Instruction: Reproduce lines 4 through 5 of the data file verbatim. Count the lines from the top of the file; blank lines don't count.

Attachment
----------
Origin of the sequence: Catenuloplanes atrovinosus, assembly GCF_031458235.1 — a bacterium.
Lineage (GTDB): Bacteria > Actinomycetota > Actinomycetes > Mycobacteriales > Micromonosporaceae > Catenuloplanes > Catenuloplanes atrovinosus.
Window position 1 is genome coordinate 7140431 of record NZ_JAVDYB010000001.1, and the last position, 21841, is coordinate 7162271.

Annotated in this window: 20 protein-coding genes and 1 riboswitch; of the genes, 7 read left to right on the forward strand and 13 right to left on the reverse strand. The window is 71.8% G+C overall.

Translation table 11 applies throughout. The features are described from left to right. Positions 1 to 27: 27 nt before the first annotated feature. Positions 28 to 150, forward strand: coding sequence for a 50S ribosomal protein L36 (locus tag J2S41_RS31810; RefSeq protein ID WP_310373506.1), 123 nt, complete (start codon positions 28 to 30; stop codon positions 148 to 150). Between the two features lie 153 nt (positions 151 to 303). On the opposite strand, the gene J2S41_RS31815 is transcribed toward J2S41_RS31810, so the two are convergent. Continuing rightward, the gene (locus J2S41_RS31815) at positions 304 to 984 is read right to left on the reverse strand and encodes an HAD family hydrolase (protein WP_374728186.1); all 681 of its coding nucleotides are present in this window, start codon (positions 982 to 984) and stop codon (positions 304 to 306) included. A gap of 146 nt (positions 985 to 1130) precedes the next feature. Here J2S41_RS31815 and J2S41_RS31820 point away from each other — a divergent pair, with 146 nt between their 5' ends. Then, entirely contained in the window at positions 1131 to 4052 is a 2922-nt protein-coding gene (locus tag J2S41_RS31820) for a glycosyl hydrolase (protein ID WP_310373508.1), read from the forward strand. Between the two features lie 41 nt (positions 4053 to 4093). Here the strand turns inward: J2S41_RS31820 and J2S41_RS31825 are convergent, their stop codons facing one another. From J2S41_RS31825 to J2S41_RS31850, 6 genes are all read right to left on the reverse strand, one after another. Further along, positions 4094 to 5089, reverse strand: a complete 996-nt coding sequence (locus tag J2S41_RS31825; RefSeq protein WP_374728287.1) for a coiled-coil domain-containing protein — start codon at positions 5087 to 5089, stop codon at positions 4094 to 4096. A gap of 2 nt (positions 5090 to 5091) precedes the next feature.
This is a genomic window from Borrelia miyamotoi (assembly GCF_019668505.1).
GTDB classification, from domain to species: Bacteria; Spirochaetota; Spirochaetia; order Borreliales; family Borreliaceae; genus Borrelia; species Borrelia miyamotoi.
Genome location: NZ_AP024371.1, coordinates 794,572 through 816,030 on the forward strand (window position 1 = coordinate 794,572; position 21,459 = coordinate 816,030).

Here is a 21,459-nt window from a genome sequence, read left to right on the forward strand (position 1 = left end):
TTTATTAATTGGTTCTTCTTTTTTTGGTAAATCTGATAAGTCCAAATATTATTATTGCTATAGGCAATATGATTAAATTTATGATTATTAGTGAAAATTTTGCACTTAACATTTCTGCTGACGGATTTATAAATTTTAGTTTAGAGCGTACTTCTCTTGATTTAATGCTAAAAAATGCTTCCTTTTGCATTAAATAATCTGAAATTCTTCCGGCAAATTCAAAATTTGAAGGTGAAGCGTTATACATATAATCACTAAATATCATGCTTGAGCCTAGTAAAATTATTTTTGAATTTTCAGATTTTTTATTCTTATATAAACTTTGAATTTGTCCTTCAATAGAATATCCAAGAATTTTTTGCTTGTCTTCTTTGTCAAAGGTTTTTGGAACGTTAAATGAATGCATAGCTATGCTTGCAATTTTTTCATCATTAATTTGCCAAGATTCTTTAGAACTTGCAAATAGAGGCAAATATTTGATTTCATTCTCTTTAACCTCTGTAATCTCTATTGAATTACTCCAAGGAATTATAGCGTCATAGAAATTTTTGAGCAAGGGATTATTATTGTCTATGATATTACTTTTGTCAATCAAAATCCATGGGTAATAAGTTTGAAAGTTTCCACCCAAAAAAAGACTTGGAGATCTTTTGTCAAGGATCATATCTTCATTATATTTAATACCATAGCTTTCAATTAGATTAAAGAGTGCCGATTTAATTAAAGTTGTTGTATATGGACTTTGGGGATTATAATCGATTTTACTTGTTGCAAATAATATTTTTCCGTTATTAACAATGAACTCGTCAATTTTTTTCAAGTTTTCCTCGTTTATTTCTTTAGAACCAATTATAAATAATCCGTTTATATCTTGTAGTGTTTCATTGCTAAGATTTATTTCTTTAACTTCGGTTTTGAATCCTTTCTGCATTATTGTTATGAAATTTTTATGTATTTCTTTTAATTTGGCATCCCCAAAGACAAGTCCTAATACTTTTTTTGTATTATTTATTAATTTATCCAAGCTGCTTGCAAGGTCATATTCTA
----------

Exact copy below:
Annotated in this window: 20 protein-coding genes and 1 riboswitch; of the genes, 7 read left to right on the forward strand and 13 right to left on the reverse strand. The window is 71.8% G+C overall.

Translation table 11 applies throughout. The features are described from left to right. Positions 1 to 27: 27 nt before the first annotated feature. Positions 28 to 150, forward strand: coding sequence for a 50S ribosomal protein L36 (locus tag J2S41_RS31810; RefSeq protein ID WP_310373506.1), 123 nt, complete (start codon positions 28 to 30; stop codon positions 148 to 150). Between the two features lie 153 nt (positions 151 to 303). On the opposite strand, the gene J2S41_RS31815 is transcribed toward J2S41_RS31810, so the two are convergent. Continuing rightward, the gene (locus J2S41_RS31815) at positions 304 to 984 is read right to left on the reverse strand and encodes an HAD family hydrolase (protein WP_374728186.1); all 681 of its coding nucleotides are present in this window, start codon (positions 982 to 984) and stop codon (positions 304 to 306) included. A gap of 146 nt (positions 985 to 1130) precedes the next feature. Here J2S41_RS31815 and J2S41_RS31820 point away from each other — a divergent pair, with 146 nt between their 5' ends. Then, entirely contained in the window at positions 1131 to 4052 is a 2922-nt protein-coding gene (locus tag J2S41_RS31820) for a glycosyl hydrolase (protein ID WP_310373508.1), read from the forward strand. Between the two features lie 41 nt (positions 4053 to 4093). Here the strand turns inward: J2S41_RS31820 and J2S41_RS31825 are convergent, their stop codons facing one another. From J2S41_RS31825 to J2S41_RS31850, 6 genes are all read right to left on the reverse strand, one after another. Further along, positions 4094 to 5089, reverse strand: a complete 996-nt coding sequence (locus tag J2S41_RS31825; RefSeq protein WP_374728287.1) for a coiled-coil domain-containing protein — start codon at positions 5087 to 5089, stop codon at positions 4094 to 4096. A gap of 2 nt (positions 5090 to 5091) precedes the next feature.